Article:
While seeing these benefits, the fund also harbours some concerns about private equity. “The main current concern that we have about investing in private equity is the flows of new money into this asset class,” says Crum. “This may possibly make it harder for the manager to locate suitable investment proposals in the future as demand soaks up supply.”
Apart from this, the Strathclyde fund has, he says, the ‘usual’ concerns over issues such as valuation, transparency, liquidity and benchmarking. “But we have become comfortable with these over time,” he says. “The industry has also done much to address these issues.”
Overall, though, Crum is satisfied with the way the asset class is managed. “We are happy with the private equity industry, and have full confidence in the way Pantheon invests fund assets on our behalf,” he says.
Pension fund Industriens Pensionsforsikring in Denmark has around 2% of assets invested in private equity. It has had exposure to private equity since the end of 2000, and plans to increase the allocation in the future. The fund’s long-term private equity target allocation is 5%, says Jan Østergaard, chief investment officer. Five percent seems reasonable, he says, with regard to the expected risk/reward for the asset class.
Østergaard cites the main benefits for IPF of holding private equity as the risk diversification it provides, and the improved expected return/risk.
Silvio Vecchi, managing director of the European Patent Office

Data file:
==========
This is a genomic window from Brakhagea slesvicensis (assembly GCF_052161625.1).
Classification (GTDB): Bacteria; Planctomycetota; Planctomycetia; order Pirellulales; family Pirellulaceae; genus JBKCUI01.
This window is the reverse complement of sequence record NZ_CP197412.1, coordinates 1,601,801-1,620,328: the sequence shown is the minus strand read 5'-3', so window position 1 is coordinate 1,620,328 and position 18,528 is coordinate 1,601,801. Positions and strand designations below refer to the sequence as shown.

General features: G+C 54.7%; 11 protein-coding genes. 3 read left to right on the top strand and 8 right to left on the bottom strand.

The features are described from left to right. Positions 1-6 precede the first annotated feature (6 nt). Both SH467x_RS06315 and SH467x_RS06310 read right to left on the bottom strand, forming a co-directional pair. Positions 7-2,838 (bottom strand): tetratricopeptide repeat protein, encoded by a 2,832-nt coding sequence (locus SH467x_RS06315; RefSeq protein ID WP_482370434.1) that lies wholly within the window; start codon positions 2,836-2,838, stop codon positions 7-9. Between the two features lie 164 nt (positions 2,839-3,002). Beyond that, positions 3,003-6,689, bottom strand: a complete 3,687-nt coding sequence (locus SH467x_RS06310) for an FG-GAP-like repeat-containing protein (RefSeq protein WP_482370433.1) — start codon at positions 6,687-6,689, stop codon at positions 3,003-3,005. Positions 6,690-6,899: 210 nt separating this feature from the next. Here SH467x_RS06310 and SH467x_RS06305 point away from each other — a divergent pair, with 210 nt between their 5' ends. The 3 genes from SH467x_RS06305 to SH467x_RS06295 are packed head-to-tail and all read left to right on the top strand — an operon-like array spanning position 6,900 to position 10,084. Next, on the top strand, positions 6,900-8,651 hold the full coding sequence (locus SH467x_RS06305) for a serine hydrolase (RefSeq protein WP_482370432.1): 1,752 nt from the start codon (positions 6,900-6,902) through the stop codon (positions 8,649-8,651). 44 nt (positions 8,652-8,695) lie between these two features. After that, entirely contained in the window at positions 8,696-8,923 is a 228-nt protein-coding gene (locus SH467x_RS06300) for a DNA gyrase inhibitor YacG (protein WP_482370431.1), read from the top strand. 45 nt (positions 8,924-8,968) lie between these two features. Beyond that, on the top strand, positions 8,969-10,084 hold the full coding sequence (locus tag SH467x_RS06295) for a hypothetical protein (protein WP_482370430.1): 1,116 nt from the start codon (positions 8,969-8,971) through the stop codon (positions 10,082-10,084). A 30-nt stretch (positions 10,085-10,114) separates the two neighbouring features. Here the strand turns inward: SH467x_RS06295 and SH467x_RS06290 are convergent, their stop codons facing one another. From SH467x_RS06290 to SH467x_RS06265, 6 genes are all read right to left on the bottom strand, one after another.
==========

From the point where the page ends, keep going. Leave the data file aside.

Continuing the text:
pension fund, says the fund is still considering moving some of its assets into private equity. “We have made a proposal for possible
alternatives to the asset allocation,” he says. “The supervisory board is now considering it.”
The proposal contains several alternatives, and private equity is among them. Vecchi says he has
no particular concerns about investing in private equity in
principle, but he notes that
investing in private equity is
more complicated than putting money into quoted securities. “Also, there are a lot of regulatory implications,” he says.
The structure of private equity investments can often be a stumbling block. “Very often, if you want to invest in private equity, you have to enter into a limited partnership,” he says. And this has regulatory implications for pension funds.
Theoretically, if mutual funds of private equities were available in the market, this would make it much easier to invest, he says.
The Wacker Chemie pension
fund in Germany made its first investments in private equity in 1998. It has found it had to wait longer than expected for returns. “We stayed in the typical J-curve for about two more years than
originally expected,” says
Markus Taubert, head of portfolio management at the Wacker fund.
This was due mainly to market conditions, he says. “Multiples went down not only for public companies but also private ones,” he says.
But despite the fact that its returns from private equity are lagging to a certain degree, the fund is still pleased with the two fund of fund managers it is working with in the asset class. “We are pleased with their process and their access…We realise that a lot of the time performance lags is due to market deterioration rather than difficulties with the single primary fund they’ve selected,” he says. “We have a clear positive view towards the asset class itself.”
If there is any improvement the private equity industry could perhaps bring about, it would be to soften the J-curve dip investors go through at the initial stage of investment. This could involve adding well-priced secondary investments into the fund mix, Taubert suggests. “So that the first start-up costs are not as deep,” he says.